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      Exploring the small-scale spatial distribution of hypertension and its association to area deprivation based on health insurance claims in Northeastern Germany

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          Hypertension is one of the most frequently diagnosed chronic conditions in Germany. Targeted prevention strategies and allocation of general practitioners where they are needed most are necessary to prevent severe complications arising from high blood pressure. However, data on chronic diseases in Germany are mostly available through survey data, which do not only underestimate the actual prevalence but are also only available on coarse spatial scales. The discussion of including area deprivation for planning of healthcare is still relatively young in Germany, although previous studies have shown that area deprivation is associated with adverse health outcomes, irrespective of individual characteristics. The aim of this study is therefore to analyze the spatial distribution of hypertension at very fine geographic scales and to assess location-specific associations between hypertension, socio-demographic population characteristics and area deprivation based on health insurance claims of the AOK Nordost.


          To visualize the spatial distribution of hypertension prevalence at very fine geographic scales, we used the conditional autoregressive Besag–York–Mollié (BYM) model. Geographically weighted regression modelling (GWR) was applied to analyze the location-specific association of hypertension to area deprivation and further socio-demographic population characteristics.


          The sex- and age-adjusted prevalence of hypertension was 33.1% in 2012 and varied widely across northeastern Germany. The main risk factors for hypertension were proportions of insurants aged 45–64, 65 and older, area deprivation and proportion of persons commuting to work outside their residential municipality. The GWR model revealed important regional variations in the strength of the examined associations.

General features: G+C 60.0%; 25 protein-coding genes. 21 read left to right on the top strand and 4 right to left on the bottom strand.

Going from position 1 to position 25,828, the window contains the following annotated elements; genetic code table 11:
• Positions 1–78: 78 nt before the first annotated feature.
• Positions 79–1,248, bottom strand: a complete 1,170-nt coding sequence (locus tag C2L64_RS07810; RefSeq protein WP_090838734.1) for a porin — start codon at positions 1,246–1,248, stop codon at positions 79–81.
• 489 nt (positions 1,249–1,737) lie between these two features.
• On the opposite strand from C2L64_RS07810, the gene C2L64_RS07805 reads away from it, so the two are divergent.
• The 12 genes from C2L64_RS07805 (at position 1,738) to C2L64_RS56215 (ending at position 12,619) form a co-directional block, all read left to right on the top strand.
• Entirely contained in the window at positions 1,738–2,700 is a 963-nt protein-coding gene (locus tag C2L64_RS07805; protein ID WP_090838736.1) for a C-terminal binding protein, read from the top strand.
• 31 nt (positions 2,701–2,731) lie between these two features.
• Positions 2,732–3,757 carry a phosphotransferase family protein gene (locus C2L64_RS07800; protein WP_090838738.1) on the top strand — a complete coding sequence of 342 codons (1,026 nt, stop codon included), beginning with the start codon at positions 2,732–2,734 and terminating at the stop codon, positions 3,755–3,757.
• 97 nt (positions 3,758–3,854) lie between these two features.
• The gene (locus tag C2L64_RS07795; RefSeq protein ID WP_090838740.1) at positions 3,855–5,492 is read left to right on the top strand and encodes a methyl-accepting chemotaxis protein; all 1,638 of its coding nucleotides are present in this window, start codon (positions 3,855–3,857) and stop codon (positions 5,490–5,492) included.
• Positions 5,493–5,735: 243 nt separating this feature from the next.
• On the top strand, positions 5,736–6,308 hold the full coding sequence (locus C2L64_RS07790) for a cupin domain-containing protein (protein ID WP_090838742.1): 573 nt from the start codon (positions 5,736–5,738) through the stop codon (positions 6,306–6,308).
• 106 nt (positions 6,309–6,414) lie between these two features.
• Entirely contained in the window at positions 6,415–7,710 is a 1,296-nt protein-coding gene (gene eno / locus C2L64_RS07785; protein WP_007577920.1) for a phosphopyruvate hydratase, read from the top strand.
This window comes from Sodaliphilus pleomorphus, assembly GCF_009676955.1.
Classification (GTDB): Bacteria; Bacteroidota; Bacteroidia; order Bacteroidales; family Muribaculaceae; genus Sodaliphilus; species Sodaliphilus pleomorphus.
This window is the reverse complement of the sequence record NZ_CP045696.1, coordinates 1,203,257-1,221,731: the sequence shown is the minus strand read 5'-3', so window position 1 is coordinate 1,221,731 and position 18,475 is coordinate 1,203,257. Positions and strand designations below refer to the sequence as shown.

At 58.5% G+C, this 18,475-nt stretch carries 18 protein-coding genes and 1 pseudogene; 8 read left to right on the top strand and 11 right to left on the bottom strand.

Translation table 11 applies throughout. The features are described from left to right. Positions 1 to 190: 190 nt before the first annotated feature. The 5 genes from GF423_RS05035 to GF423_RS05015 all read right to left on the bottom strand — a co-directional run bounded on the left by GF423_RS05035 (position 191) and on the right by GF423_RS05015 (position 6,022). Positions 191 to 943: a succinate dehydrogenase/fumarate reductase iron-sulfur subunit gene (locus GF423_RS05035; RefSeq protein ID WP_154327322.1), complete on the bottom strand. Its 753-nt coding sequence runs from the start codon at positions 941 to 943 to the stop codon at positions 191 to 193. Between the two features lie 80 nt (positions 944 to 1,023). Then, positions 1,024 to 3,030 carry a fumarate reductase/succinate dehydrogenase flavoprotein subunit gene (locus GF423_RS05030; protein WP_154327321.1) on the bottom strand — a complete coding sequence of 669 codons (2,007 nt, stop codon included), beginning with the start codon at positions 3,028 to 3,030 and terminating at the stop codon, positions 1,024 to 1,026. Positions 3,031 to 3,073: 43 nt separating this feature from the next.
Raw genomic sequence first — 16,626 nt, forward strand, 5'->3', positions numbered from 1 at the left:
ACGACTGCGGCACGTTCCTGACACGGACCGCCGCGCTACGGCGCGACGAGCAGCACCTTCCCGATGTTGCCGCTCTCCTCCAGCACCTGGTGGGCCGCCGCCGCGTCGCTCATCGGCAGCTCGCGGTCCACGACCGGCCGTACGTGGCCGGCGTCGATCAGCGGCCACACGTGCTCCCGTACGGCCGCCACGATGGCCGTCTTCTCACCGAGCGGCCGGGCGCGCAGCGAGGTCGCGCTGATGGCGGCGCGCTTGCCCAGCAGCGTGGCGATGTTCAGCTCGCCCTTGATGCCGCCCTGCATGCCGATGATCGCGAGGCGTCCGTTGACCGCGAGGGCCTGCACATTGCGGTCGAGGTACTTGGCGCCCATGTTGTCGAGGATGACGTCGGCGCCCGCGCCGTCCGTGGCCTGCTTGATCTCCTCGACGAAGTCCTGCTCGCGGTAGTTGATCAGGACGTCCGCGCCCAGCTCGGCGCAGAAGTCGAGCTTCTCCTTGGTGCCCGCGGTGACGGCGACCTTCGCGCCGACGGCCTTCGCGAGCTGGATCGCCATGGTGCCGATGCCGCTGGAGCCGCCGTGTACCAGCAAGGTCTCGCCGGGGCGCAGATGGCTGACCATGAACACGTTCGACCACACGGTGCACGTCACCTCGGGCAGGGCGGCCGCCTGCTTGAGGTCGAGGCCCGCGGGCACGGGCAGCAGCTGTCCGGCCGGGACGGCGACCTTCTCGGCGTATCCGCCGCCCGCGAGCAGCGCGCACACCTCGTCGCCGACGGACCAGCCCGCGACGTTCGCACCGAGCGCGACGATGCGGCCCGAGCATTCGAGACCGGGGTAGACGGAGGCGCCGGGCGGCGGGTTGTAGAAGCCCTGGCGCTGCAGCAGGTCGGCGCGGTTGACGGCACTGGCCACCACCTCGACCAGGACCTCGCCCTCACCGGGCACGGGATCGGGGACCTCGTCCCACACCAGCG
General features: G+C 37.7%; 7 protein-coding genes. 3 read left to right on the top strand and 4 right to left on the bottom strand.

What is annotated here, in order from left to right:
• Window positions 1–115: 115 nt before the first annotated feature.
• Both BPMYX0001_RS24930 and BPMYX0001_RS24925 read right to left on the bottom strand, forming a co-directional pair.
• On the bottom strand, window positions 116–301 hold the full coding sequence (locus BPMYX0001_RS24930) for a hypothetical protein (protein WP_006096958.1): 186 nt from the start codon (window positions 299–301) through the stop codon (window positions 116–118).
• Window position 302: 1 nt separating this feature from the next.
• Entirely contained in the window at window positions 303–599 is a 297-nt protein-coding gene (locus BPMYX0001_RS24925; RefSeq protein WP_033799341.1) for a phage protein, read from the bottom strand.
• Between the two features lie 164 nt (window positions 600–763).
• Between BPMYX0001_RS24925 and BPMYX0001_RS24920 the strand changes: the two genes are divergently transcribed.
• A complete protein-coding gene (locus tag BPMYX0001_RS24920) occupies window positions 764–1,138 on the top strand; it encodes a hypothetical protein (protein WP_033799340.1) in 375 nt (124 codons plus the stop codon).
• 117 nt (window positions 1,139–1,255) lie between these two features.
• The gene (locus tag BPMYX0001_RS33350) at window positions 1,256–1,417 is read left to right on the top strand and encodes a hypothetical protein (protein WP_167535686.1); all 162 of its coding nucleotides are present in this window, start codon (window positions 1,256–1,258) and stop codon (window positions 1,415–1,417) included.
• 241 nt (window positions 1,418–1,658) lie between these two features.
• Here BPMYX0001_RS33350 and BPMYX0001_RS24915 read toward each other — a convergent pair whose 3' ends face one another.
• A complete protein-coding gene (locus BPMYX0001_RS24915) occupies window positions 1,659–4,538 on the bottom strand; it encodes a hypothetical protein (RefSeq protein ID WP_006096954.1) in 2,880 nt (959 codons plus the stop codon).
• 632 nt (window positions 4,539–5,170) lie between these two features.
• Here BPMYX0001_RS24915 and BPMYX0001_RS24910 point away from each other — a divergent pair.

Area deprivation has only a significant and therefore direct influence in large parts of Mecklenburg-West Pomerania. However, the spatially varying strength of the association between demographic variables and hypertension indicates that there also exists an indirect effect of area deprivation on the prevalence of hypertension. It can therefore be expected that persons ageing in deprived areas will be at greater risk of hypertension, irrespective of their individual characteristics. The future planning and allocation of primary healthcare in northeastern Germany would therefore greatly benefit from considering the effect of area deprivation.

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          Most cited references 51

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          A spatial scan statistic

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            Cardiovascular, inflammatory, and metabolic consequences of sleep deprivation.

            That insufficient sleep is associated with poor attention and performance deficits is becoming widely recognized. Fewer people are aware that chronic sleep complaints in epidemiologic studies have also been associated with an increase in overall mortality and morbidity. This article summarizes findings of known effects of insufficient sleep on cardiovascular risk factors including blood pressure, glucose metabolism, hormonal regulation, and inflammation with particular emphasis on experimental sleep loss, using models of total and partial sleep deprivation, in healthy individuals who normally sleep in the range of 7 to 8 hours and have no sleep disorders. These studies show that insufficient sleep alters established cardiovascular risk factors in a direction that is known to increase the risk of cardiac morbidity.
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              Multicollinearity and correlation among local regression coefficients in geographically weighted regression


                Author and article information

                BMC Public Health
                BMC Public Health
                BMC Public Health
                BioMed Central (London )
                10 January 2018
                10 January 2018
                : 18
                [1 ]AOK Nordost – Die Gesundheitskasse, Department of Medical Care, Berlin, Germany
                [2 ]ISNI 0000 0000 9738 8195, GRID grid.440921.a, Beuth University of Applied Sciences, Department III, Civil Engineering and Geoinformatics, ; Berlin, Germany
                [3 ]Helmholtz Zentrum München, German Research Center for Environmental Health (GmbH), Institute of Health Economics and Health Care Management, Neuherberg, Germany
                © The Author(s). 2018

                Open AccessThis article is distributed under the terms of the Creative Commons Attribution 4.0 International License ( http://creativecommons.org/licenses/by/4.0/), which permits unrestricted use, distribution, and reproduction in any medium, provided you give appropriate credit to the original author(s) and the source, provide a link to the Creative Commons license, and indicate if changes were made. The Creative Commons Public Domain Dedication waiver ( http://creativecommons.org/publicdomain/zero/1.0/) applies to the data made available in this article, unless otherwise stated.

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                © The Author(s) 2018


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